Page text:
Term of Award

Spring 2014

Degree Name

Master of Science in Kinesiology (M.S.)

Document Type and Release Option

Thesis (open access)


Department of Health and Kinesiology

Committee Chair

Thomas A. Buckley

Committee Member 1

Horace Deal

Committee Member 2

Jody Langdon

Committee Member 3

Barry Munkasy

Committee Member 3 Email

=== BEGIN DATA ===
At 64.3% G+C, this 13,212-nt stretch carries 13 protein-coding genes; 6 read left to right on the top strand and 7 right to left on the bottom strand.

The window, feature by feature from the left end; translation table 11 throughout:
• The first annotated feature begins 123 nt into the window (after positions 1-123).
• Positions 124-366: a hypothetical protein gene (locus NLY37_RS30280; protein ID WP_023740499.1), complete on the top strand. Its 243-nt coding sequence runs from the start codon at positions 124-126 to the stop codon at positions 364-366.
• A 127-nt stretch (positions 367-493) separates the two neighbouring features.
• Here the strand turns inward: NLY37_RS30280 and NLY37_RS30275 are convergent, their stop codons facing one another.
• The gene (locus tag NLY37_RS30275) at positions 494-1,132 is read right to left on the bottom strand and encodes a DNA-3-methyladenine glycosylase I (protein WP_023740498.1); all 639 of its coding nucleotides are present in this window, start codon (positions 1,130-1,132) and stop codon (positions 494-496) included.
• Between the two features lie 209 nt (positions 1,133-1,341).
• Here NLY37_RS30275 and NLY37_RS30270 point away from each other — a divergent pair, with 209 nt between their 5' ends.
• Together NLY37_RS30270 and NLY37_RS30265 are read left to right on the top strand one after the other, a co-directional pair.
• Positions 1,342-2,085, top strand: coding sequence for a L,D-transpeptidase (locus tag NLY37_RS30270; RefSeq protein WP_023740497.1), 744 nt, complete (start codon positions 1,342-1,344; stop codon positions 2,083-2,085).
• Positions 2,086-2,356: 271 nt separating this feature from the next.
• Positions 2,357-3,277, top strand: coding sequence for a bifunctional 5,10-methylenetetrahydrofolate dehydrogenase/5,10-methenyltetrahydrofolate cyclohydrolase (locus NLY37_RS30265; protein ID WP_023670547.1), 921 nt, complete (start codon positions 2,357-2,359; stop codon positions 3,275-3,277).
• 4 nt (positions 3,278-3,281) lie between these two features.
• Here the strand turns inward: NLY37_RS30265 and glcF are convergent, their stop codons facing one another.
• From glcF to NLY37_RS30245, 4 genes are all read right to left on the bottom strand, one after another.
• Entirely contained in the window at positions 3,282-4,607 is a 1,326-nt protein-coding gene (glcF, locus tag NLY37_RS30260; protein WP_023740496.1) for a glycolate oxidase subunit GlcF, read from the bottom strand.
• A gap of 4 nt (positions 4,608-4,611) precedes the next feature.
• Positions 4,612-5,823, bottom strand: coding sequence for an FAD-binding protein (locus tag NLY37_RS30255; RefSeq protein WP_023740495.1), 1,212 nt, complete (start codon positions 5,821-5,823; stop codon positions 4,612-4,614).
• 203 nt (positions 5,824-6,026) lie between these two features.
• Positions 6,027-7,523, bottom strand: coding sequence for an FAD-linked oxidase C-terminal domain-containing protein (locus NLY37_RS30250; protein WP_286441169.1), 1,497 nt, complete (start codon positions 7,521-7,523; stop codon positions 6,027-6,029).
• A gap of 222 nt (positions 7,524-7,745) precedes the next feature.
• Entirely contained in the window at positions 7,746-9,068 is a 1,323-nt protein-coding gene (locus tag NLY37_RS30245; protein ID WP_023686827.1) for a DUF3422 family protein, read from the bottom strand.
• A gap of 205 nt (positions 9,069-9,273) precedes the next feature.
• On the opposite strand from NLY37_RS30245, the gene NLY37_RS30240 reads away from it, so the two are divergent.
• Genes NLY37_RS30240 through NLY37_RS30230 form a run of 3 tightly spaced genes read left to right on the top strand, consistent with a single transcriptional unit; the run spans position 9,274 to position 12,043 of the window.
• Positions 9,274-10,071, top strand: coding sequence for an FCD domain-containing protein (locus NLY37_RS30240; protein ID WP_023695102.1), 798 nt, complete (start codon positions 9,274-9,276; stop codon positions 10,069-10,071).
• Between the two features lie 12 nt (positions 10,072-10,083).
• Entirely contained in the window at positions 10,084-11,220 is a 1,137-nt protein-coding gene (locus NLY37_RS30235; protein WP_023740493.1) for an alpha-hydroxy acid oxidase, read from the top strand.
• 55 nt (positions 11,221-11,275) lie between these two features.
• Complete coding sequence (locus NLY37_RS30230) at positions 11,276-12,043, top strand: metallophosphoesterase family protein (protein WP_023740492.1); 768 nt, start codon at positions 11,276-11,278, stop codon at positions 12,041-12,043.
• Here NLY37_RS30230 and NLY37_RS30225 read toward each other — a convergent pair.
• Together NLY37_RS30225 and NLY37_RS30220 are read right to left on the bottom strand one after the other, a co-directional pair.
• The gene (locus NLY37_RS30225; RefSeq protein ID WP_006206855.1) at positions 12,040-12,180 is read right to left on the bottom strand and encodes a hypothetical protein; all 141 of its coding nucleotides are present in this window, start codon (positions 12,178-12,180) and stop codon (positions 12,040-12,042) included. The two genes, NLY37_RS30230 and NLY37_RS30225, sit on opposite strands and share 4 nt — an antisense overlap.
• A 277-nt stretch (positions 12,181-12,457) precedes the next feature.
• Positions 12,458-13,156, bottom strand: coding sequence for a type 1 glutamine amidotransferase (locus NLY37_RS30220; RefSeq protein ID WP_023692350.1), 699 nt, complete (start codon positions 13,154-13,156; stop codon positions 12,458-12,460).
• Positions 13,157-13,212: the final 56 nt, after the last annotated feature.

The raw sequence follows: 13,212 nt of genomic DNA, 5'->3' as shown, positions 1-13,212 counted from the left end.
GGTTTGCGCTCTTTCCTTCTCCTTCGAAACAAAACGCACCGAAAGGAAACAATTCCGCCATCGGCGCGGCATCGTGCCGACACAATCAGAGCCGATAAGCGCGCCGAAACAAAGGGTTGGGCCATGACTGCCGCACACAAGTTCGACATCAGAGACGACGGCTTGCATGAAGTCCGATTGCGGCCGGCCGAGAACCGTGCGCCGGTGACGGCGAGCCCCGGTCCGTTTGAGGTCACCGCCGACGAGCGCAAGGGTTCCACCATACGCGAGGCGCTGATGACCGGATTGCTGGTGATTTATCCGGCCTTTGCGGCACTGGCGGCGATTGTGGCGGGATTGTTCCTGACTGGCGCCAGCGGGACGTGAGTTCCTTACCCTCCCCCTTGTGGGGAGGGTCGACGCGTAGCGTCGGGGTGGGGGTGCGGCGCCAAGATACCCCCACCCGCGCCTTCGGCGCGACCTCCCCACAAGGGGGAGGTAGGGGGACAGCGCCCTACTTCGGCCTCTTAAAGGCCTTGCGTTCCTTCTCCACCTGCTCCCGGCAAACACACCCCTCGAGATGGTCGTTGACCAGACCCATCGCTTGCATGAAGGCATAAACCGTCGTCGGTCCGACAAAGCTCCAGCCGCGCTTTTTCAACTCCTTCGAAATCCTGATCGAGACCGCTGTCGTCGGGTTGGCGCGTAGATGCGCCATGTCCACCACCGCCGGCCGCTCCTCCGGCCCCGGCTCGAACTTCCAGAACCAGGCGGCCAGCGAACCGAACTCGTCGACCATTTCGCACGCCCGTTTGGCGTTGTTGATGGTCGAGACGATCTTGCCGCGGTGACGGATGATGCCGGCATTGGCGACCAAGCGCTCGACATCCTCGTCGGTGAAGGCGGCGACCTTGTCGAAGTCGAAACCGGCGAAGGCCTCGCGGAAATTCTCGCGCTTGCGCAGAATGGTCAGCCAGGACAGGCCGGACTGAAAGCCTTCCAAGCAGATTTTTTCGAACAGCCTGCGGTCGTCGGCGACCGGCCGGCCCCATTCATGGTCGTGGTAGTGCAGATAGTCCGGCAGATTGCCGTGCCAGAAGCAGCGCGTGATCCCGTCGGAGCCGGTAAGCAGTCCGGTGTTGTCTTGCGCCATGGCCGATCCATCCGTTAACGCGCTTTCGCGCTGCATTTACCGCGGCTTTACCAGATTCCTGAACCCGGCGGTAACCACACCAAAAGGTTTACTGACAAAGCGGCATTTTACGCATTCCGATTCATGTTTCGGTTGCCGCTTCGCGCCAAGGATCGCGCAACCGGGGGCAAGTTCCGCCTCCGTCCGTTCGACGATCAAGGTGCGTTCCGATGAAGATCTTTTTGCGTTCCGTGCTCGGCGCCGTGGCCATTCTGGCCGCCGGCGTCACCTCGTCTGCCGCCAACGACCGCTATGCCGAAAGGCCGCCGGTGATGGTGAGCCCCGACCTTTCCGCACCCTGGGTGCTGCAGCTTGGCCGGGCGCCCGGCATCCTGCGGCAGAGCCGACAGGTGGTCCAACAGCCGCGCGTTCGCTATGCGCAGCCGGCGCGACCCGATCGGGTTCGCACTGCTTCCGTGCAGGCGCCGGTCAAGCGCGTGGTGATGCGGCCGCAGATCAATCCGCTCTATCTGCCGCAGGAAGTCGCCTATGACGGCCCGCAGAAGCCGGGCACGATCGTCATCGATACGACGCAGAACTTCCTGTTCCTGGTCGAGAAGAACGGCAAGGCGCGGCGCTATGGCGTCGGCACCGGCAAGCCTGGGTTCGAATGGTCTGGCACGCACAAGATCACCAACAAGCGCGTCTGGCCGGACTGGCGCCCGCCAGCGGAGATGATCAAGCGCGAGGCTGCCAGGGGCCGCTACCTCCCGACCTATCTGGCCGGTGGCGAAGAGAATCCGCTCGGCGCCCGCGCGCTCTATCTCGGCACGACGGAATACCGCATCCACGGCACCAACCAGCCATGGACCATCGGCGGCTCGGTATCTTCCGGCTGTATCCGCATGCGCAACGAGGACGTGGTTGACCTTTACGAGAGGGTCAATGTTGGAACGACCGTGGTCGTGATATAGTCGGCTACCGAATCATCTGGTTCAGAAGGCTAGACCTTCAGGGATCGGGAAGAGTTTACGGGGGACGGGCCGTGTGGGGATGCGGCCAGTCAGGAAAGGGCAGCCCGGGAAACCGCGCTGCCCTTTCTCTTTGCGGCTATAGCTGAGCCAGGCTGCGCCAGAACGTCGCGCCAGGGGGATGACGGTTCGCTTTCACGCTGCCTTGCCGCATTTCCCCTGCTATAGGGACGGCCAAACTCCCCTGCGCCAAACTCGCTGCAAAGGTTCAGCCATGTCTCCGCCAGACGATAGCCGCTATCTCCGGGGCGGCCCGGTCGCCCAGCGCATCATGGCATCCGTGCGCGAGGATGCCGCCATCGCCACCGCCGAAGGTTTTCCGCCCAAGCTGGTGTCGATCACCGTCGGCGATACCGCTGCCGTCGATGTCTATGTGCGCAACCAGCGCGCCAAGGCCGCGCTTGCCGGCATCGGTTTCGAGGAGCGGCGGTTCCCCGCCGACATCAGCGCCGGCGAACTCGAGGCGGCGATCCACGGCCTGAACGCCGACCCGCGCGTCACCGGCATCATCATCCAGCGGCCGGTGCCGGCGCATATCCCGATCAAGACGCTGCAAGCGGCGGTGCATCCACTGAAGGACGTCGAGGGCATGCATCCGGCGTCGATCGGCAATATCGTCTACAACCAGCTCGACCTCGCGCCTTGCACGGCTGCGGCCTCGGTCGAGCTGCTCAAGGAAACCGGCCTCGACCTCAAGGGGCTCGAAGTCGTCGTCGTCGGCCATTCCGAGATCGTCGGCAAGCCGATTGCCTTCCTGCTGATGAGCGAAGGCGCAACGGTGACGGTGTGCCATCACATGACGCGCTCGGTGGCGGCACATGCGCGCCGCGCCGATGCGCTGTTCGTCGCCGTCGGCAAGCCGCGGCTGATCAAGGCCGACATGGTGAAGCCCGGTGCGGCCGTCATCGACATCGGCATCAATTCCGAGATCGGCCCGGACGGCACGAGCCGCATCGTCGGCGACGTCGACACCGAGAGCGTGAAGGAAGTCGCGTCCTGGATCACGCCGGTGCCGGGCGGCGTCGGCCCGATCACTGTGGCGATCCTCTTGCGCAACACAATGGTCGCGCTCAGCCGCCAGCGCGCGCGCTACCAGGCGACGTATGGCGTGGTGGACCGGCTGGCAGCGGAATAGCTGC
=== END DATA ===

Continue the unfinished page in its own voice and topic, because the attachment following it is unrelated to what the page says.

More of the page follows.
Context: 1.6 to 3.8 million sports-related concussions occur annually. Athletes who have suffered a concussion but are symptom free and have returned to baseline on conventional tests may not necessarily be recovered from the effects of the concussion. The premature return to play of an unrecovered athlete may increase the risk of a subsequent concussion. Measurement of upper-limb visual motor coordination has identified lingering deficits following concussion and so it may provide clinicians with a more sensitive means of tracking recovery. Objective: The purpose of this study was to determine if a visual motor coordination test would identify lingering deficits in a concussed population of collegiate student-athletes who have returned to baseline on conventional assessments when compared to healthy controls. Design: Prospective cross-sectional. Setting: The biomechanics laboratory of a large southeastern university. Participants: 13 recently concussed intercollegiate student-athletes, and 13 matched, healthy, control participants. Intervention(s): Each group completed two testing sessions on a visual motor exam. Main Outcome Measure(s): Average score, visual quadrant reaction time, simple visual reaction time and movement time. Results: There was no group interaction in A* score, quadrant response time, SVRT reaction time and SVRT movement time. There was a significant improvement in A* score, quadrant response time, SVRT reaction time and SVRT movement time in both groups between the two sessions. Conclusions: There appears to be no deficit in the visual motor coordination of recently concussed student-athletes after they have recovered according to the standard assessments. The visual motor coordination exam may not provide a useful means of tracking recovery following concussion, due to a substantial practice effect. Key Words: Concussion, visual motor, coordination, Dynavision, deficits, reaction time.